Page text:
In her book, “The Having of Wonderful Ideas” and Other Essays on Teaching and Learning, Eleanor Duckworth argues that “Standardized tests can never, even at their best, tell us anything other than whether a given fact, notion, or ability is already within a child’s repertoire. As a result, teachers are encouraged to go for right answers, as soon and as often as possible, and whatever happens along the way is treated as incidental.” When the culture of schooling is overwhelmingly focused on demonstrating what one already knows rather than exploring what one doesn’t, children repeatedly receive the message that knowing is more important than learning. And, as Duckworth points out, “The virtues involved in not knowing are the ones that really count in the long run. What you do about what you don’t know is, in the final analysis, what determines what you will ultimately know.” This is not to say that knowledge is unimportant, but rather that banking inert knowledge should not take priority over building active knowledge; knowledge should be something we expect students to use and expand, not just to have.
We as educators must not acquiesce to the pressures bearing down upon us, as strong as they may be, to act against the best interests of our students. The stakes are too high – far higher than those imposed by any test. We must push back and reclaim the culture of education, and renew our commitment to cultivating creativity in students of all ages in all disciplines. The good news is that many kids are exercising their creativity all over cyberspace…outside of school. Imagine what they could do with our guidance and support…
Web 2.0 (otherwise known as the Read/Write Web) has ignited a revolution in authorship. A rapidly expanding variety of freely available web-based tools support authorship in new and transformative ways, giving rise to what I am calling Authorship 2.0. While new tools are constantly emerging, and existing tools and categories are in a constant state of flux, these are a few relatively stable recent innovations in digital communication media that have generated great interest among authors of all varieties:
Forums are online discussions organized topically and chronologically. Whether public or private, forums are open to a number of participants who need not be online simultaneously to participate, as contributions can be posted asynchronously. Threaded discussions maintain the coherence of a given conversational thread, with a hierarchical format that tracks each chain of responses and how they are linked to each other.
Chats are real-time (synchronous) conversations online via text involving two or more people, often at a distance. Chatting (or instant messaging) often involves informal rhetoric, shorthand conventions, and emoticons to convey tone. As with any digital text, chats can be saved and transfered to other media.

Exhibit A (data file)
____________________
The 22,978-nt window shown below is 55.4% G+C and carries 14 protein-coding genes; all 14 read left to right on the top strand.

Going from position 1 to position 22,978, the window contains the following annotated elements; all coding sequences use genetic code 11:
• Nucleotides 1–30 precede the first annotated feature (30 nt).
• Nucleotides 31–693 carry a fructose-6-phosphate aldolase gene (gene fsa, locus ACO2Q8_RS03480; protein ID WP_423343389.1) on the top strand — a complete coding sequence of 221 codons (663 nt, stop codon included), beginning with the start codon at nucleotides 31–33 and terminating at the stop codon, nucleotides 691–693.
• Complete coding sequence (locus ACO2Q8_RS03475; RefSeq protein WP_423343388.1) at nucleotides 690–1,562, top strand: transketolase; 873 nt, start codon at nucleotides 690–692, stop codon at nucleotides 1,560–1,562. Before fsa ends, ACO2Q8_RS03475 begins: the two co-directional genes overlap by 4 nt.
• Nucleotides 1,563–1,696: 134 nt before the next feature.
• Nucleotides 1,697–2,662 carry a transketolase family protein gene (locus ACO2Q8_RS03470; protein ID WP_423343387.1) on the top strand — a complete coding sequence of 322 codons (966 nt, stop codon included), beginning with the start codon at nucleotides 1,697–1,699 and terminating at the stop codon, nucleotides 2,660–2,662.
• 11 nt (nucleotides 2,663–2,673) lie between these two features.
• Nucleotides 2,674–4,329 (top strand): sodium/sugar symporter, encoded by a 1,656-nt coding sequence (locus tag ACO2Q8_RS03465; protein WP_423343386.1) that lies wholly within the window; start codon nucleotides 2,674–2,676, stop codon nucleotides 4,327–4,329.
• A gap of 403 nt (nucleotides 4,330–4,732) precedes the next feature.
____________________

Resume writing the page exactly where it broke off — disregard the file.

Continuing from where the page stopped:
A blog is a public online journal managed by a primary author who posts entries that appear chronologically. Blog posts are in digital hypermedia format, which means they can include text, images, links, video, audio, or animation. Readers can comment on blog posts, and bloggers can link to each other’s blogs and to other web sites.
A wiki is a web site that is open to many contributors who share authorship. Pages can be created, edited, organized, and discussed by different authors, and all changes are tracked. Authoring permissions are managed by wiki owners and may include a range of levels.
A podcast is a digital media broadcast via the internet, in either audio or video format, often through syndication feeds, for playback on a portable media player or personal computer. Podcasts allow radio shows, television segments, or homemade productions to be distributed widely for anywhere, anytime listening and/or viewing.
Digital multimedia productions take many different forms and can be distributed through many channels. For example, a slide show with text, images, and animation can be saved as a movie. Videos can be taken with a regular digital camera, imported into editing software to create movies, and then uploaded to a blog, an online social network, or any other web site. Any digital media can be combined with any other digital media, and authors can share their digital creations with the world via the internet.
Every day makes new resources available to authors of all ages and experience levels, helping them engage in meaningful expression and interaction and make their voices heard all over the world. Though we have barely begun to explore the implications of the Web 2.0 revolution for authorship, I believe that these developments have a great deal to offer teaching and learning. That is the subject of this blog.